The energy market is in transition. It's moving from a focus on producing fossil fuels to a strategy of tapping cleaner and renewable energy sources. While this shift will take time, many companies are embracing the change and focusing on the future of energy.
Leading the charge
Brookfield Renewable is one of the world's largest renewable power producers. It currently owns more than 5,300 generating facilities across North and South America, Europe, and Asia that have the capacity to produce nearly 20 gigawatts (GW) of clean power. That's almost enough to power 5 million homes for a year. The company's diversified portfolio includes hydro, onshore wind, utility-scale solar and distributed generation, and energy storage assets.
Meanwhile, it has an extensive development pipeline, with projects that will eventually produce another 23 GW of electricity across each of its existing platforms, as well as new ones like offshore wind farms in Europe. On top of that, Brookfield is helping commercialize new emissions-free energy sources like green hydrogen. It will provide hydrogen engine and fueling solutions company Plug Power (PLUG 10.35%) with 100% of the renewable energy it needs to develop its first green hydrogen production plant. Brookfield is also teaming up with Canadian energy infrastructure giant Enbridge (ENB 1.12%) for a project that will produce green hydrogen to replace some of the natural gas being used in one of Enbridge's utilities. That diversification gives investors broad exposure to several energy transition themes.
Focused on several high-powered industries
SolarEdge Technologies is a leading developer and manufacturer of optimized inverter systems, hardware that reduces the cost of generating solar energy. These components make solar more affordable, which has helped power its growth in recent years. With products that occupy a valuable niche in its industry, SolarEdge has been able to grow its sales at a brisk pace in recent years. And that upward trend could accelerate since annual solar energy installations are on track to double over the next decade.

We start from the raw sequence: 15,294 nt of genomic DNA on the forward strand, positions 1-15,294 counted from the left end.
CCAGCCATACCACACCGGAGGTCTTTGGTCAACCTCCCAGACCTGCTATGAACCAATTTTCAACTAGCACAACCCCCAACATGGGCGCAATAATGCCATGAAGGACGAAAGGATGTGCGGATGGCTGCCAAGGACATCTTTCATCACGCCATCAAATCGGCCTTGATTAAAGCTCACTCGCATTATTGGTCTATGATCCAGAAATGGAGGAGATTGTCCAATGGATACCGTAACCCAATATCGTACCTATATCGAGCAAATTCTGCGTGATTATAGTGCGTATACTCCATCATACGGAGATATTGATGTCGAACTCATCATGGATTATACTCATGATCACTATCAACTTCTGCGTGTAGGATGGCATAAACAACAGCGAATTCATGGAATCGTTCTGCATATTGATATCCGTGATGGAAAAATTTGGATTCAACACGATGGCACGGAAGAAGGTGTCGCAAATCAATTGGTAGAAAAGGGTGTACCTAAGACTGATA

The company has also expanded its reach beyond solar in recent years, making several acquisitions that position it to further benefit from the energy market's transition. SolarEdge Technologies' offerings now address a broad array of energy market segments, including power storage, electric vehicle charging, batteries, electric vehicle powertrains, grid service solutions, and uninterruptable power supply (UPS) systems. This approach means SolarEdge offers investors exposure to the red-hot solar market, as well as emerging energy sector end markets.
Shifting power sources
Utility company Xcel Energy has a bold plan to be delivering 100% carbon-free electricity by 2050. For starters, it intends to invest $24.3 billion through 2025 alone to upgrade its electricity transmission and natural gas distribution systems, and build out additional renewable energy capacity. These investments will allow the company to retire its current coal-fired plants by 2030.
While wind and solar will power Xcel Energy's transition over the next few years, those two technologies won't be enough to achieve its emissions goal. That's why it's investing in new carbon-free technologies to take it the rest of the way. For example, it's planning a pilot project to use nuclear power to produce emissions-free hydrogen, which it could blend with natural gas to generate power and heat homes. It's also investing in electric vehicle charging infrastructure and other alternatives to eliminate carbon emissions from its profile over the next 30 years.
As a utility, Xcel Energy is a less risky way for investors to participate in the growth of renewables and enjoy the potential upside of technological breakthroughs in the energy sector.
The future is now for these energy companies
Many energy companies are still trying to figure out what their roles in the energy transition should be. That's not the case with Brookfield Renewable, Solar Edge Technologies, and Xcel Energy. The future is now for this trio as they implement their plans to lead the sector's transition.